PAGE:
Partnering in Support of Vulnerable Patients
When a monetary cap on therapy services threatened patient health, AOTA, ASHA, and APTA launched a “Stop the Cap” campaign and coalesced 40 groups in a sustained grassroots advocacy effort, ultimately achieving the goal.
More than 700,000 people suffer from a stroke each year in the United States. Nearly one million people are living with Parkinson’s disease in the United States, with an additional 60,000 being diagnosed each year. Many of these individuals, as well as those recovering from physical injuries, require rehabilitation services to regain their independence and attain the best possible quality of life. Some, including the most vulnerable of these patients, rely on outpatient Medicare for therapy services provided by occupational therapists, speech-language pathologists, and physical therapists. In 1997, an amendment was introduced in Congress that capped these therapy services for Medicare patients at an arbitrary monetary level, putting the necessary treatment of a significant number of patients at risk and introducing difficult administrative burdens for providers in these professions.
Recognizing the threat of the Medicare cap on patients and their rehabilitation, the American Occupational Therapy Association Inc. (AOTA), the American Speech-Language-Hearing Association (ASHA), and the American Physical Therapy Association (APTA) quickly assembled a grassroots initiative to repeal the monetary cap in Medicare therapy services. In time, the “Stop the Cap” initiative gained the support of more than 40 different associations and patient groups. Throughout a 20-year period, the coalition employed targeted lobbying, development of influential policy resources, messaging, media campaigns, congressional briefings and visits, and strategic partnership building to address its goal.
The Stop the Cap campaign tapped into the talents, voices, and resources of dozens of lobbyists, communication professionals, and senior leadership of participating associations. The association membership from the three leadership associations spearheading this campaign was more than 350,000 in 2018. Other partner associations and patient groups brought the total to more than 1 million voices to advocate for stopping the cap.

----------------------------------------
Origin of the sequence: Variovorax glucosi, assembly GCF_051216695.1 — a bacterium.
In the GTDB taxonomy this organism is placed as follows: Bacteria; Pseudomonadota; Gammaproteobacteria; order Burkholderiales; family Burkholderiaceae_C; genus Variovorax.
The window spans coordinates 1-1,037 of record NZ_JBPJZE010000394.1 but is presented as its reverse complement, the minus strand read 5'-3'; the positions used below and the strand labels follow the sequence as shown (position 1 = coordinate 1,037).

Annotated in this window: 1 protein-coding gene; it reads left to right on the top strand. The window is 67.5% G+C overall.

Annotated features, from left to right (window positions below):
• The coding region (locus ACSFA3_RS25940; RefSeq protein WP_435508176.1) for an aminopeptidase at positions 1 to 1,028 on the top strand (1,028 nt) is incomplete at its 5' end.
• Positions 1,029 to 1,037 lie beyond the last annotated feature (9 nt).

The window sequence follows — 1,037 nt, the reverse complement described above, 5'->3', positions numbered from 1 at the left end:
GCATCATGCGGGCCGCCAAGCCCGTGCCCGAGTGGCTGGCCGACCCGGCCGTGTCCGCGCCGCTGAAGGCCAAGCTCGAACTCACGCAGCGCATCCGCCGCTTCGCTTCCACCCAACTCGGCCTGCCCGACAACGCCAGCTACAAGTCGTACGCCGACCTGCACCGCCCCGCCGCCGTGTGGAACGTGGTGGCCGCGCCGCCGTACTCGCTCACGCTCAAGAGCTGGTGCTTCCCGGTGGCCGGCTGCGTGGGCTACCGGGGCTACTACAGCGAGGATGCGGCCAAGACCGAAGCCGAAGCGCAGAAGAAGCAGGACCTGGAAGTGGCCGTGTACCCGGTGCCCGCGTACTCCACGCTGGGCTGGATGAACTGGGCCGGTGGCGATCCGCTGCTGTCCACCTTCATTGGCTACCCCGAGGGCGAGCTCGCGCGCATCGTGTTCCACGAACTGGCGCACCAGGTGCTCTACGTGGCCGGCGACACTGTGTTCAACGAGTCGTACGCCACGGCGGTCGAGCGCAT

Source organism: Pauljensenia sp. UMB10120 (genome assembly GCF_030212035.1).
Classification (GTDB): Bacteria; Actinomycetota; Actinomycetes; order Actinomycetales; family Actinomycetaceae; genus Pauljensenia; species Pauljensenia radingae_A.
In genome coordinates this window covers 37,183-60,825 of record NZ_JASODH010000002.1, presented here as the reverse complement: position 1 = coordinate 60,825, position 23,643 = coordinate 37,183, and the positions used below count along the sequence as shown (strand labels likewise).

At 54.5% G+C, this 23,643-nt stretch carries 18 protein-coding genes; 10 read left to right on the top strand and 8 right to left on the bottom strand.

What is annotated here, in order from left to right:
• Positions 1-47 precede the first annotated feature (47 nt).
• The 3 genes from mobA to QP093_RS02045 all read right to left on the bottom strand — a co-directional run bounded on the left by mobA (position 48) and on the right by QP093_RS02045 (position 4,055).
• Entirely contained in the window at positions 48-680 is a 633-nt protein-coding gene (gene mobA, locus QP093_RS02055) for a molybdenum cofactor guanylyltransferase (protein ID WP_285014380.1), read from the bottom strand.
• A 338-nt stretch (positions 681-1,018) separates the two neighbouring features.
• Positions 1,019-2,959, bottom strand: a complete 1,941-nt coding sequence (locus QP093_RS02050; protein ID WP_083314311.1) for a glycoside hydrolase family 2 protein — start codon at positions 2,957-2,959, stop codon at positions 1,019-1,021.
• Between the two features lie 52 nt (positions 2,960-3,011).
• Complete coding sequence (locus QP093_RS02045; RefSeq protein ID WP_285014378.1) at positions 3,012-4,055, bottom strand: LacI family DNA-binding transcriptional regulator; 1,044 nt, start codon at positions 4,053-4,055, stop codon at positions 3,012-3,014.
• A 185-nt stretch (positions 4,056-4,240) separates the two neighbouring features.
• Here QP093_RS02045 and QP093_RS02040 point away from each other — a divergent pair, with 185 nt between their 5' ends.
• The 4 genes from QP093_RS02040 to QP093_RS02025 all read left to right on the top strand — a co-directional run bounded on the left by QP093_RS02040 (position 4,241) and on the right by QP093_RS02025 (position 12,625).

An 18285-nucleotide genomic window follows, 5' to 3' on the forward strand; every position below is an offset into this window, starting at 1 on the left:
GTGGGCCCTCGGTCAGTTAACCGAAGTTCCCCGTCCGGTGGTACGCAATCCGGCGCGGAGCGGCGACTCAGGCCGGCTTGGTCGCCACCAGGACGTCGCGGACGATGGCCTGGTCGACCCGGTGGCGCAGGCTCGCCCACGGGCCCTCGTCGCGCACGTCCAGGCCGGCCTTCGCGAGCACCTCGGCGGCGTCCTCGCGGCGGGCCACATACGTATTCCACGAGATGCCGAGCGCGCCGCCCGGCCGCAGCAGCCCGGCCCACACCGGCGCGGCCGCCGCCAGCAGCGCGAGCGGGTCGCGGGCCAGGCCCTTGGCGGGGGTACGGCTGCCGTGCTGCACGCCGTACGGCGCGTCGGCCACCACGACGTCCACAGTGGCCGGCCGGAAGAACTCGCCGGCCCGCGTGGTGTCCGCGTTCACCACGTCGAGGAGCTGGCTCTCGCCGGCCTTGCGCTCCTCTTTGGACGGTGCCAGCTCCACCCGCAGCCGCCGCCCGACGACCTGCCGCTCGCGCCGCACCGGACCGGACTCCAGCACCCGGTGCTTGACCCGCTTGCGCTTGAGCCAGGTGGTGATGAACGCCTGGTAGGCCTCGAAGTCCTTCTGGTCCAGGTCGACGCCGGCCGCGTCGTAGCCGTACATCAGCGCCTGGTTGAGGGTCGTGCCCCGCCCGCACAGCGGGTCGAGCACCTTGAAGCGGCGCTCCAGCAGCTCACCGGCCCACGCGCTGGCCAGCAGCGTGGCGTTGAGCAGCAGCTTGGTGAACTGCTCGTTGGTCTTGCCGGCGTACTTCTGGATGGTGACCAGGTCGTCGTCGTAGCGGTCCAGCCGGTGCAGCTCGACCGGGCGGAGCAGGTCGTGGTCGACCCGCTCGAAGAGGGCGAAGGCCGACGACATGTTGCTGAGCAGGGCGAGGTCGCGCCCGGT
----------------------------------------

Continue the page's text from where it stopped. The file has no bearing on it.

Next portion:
During this same timeframe, Congress recognized that the cap was not an effective policy approach and acted more than a dozen times to delay its implementation, raise the monetary cap, or authorize the Centers for Medicare & Medicaid Services to identify alternative payment models. Finally, through the persistent and collective efforts of the Stop the Cap campaign, the 2018 Bipartisan Budget Act eliminated the monetary cap on outpatient physical therapy services under Medicare Part B.
Passage of the 2018 Bipartisan Budget Act presented a permanent solution to the problematic hard cap on outpatient physical therapy services under Medicare Part B, ending a 20-year cycle of patient uncertainty and short-term fixes. The act also represented one of the few major health policies that Congress adopted in the 2017-2018 session.
Repealing the cap on therapy services was critical for the more than 1 million Medicare beneficiaries who used therapy services in a calendar year. Without the repeal, health care coverage would have been disrupted or discontinued for these vulnerable patients, thus limiting their ability to lead independent, high-function lives and resulting in a decline in independence, increased hospitalization, and significant economic and personal costs. The Stop the Cap campaign preserved coverage for this important but often vulnerable audience.